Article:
This causes painfully real business impacts, including:

  • Reduced developer productivity
  • Expensive software team salaries wasted on trivial but time-consuming issues
  • Developer frustration and resulting employee retention challenges
  • Software projects that take longer to complete and overrun budgets

This maintenance work could be done better and at a lower cost by a dedicated third party outside of the organization. Ideally it should be done by someone who focuses on these tasks as their primary responsibility, investing the effort necessary to do the work once comprehensively, with many organizations sharing the benefits. While open source project core teams and maintainers often endeavor to address these needs within the scope of their individual projects, each open source community follows its own process and standards, and thus the step of pulling it all together often falls between the cracks.

Professional development teams will pay to get the confidence that the software their team uses is properly maintained and managed, both at the level of individual projects, but also in terms of how these projects depend on each other.

Licensing

Software licensing and intellectual property law are key “technologies” that enable open source software to exist in the first place. By definition, every piece of open source software has a license that governs its use. In large software projects with many dependencies, open source license compliance can become a major headache.

Often, individual software developers on professional teams are tasked with making critical decisions about the licenses of their open source components—a complex and nuanced area of expertise that they are typically not well-equipped to handle.

Potential business impacts include:

  • Exposure to litigation by third parties over breach of license or copyright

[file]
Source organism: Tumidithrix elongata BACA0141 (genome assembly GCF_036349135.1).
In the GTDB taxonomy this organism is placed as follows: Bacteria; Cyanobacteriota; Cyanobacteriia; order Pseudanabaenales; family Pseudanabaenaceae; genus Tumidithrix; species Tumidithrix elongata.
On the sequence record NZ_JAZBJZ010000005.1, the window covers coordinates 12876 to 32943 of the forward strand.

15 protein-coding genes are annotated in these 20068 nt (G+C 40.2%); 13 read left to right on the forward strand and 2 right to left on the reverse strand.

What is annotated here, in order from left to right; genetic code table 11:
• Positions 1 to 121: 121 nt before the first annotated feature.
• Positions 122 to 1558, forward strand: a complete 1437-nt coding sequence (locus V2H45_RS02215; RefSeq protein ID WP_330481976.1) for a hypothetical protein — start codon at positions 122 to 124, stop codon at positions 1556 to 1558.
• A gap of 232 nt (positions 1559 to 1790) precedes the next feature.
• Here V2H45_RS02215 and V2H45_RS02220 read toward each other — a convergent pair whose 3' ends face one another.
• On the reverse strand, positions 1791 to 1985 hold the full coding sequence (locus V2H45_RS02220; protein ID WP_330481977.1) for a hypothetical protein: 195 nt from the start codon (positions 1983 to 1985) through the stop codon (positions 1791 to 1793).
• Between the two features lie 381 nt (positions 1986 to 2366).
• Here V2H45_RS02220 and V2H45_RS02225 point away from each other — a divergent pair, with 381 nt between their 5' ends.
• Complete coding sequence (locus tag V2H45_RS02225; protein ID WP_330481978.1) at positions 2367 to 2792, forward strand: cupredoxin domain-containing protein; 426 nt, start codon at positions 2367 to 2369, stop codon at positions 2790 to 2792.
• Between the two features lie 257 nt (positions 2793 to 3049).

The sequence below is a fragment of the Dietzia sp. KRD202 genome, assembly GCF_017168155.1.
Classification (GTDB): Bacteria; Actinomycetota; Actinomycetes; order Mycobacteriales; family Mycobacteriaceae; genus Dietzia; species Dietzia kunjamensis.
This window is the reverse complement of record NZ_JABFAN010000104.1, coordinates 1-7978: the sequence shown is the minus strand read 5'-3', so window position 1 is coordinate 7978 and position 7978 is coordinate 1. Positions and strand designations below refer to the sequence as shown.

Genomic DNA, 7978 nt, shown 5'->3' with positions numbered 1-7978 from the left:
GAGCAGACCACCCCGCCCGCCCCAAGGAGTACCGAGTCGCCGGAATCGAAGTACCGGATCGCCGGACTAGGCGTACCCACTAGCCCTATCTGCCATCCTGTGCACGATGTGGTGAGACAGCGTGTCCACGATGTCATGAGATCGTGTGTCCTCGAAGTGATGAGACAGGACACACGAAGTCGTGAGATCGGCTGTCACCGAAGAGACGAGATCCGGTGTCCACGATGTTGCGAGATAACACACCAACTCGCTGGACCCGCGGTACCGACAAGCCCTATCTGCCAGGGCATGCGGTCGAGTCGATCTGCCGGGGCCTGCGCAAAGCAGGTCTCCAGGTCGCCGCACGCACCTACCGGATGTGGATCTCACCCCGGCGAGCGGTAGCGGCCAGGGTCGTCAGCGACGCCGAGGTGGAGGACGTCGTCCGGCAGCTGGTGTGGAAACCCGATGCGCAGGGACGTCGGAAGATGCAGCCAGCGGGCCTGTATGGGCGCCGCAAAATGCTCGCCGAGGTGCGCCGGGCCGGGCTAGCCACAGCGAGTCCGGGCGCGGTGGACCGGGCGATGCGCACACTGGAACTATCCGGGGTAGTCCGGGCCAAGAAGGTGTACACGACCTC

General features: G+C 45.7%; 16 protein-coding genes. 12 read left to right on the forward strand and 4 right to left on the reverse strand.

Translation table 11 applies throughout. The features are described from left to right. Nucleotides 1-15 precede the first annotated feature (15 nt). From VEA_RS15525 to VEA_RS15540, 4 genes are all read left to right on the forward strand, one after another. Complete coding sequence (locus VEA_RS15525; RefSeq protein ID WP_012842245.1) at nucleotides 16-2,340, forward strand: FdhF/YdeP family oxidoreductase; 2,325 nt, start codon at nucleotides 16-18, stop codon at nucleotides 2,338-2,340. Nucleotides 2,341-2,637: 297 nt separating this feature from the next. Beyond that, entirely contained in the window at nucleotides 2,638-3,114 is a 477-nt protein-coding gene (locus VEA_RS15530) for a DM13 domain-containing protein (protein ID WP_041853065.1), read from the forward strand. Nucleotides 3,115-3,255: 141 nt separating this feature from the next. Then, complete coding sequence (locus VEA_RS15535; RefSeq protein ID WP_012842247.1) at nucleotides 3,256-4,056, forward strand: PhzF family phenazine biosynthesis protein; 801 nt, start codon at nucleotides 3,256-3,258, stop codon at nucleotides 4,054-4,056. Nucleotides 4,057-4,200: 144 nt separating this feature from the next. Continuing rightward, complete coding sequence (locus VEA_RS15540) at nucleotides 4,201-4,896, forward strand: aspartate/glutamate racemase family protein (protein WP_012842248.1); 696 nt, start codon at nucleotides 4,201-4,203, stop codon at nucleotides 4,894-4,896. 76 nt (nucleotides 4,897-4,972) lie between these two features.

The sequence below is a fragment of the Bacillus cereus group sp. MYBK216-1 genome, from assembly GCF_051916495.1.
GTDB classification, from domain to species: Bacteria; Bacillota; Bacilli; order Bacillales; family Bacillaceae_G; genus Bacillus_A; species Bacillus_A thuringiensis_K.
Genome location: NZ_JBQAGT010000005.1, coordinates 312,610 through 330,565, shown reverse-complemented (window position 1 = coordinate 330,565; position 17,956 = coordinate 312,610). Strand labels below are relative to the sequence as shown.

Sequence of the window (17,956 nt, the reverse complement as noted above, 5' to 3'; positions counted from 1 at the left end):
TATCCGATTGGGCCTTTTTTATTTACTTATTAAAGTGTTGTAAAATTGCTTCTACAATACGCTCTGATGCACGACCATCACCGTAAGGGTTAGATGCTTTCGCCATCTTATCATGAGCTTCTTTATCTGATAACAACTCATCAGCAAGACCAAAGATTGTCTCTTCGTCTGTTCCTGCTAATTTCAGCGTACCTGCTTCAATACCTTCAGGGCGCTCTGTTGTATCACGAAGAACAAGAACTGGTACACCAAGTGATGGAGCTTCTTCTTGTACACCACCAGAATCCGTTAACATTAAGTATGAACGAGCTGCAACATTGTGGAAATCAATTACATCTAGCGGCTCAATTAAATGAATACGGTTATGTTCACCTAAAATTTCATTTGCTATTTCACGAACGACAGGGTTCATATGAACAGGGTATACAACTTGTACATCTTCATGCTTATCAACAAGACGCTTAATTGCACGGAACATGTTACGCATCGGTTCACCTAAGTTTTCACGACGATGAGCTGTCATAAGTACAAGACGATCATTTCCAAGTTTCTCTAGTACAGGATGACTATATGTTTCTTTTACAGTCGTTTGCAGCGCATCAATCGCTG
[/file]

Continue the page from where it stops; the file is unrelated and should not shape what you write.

• Accidental loss of company intellectual property rights, such as the ability to enforce patents
  • Expensive and unscheduled costs when components must be removed late in the software development process to remediate licensing issues
  • Delay or outright cancellation of financings, mergers & acquisitions, initial public offerings, and other corporate transactions
  • Legal injunctions against continuing to distribute a product while it has an infringement claim outstanding
  • Requirements to distribute source code for all or parts of a company’s proprietary software (depending on the licenses involved), potentially revealing intellectual property or trade secrets
  • Customer service and support costs associated with changing a product that is already deployed

Professional development teams will pay for legal assurances around the open source software they use, not only to address whether the license is properly documented in the first place, but also whether these licenses are compatible with how they are using the software.

So in summary, the win-win for open source looks like this:

  • The win for professional development teams: access to dependable, professionally-supported software with the added assurances around security, maintenance, and licensing highlighted above.
  • The win for open source maintainers: finally, a way to get paid for their work that doesn’t involve soliciting donations or taking a traditional corporate gig to pay the bills.

If you’d like to learn more, check out these resources:

2018 open source survey results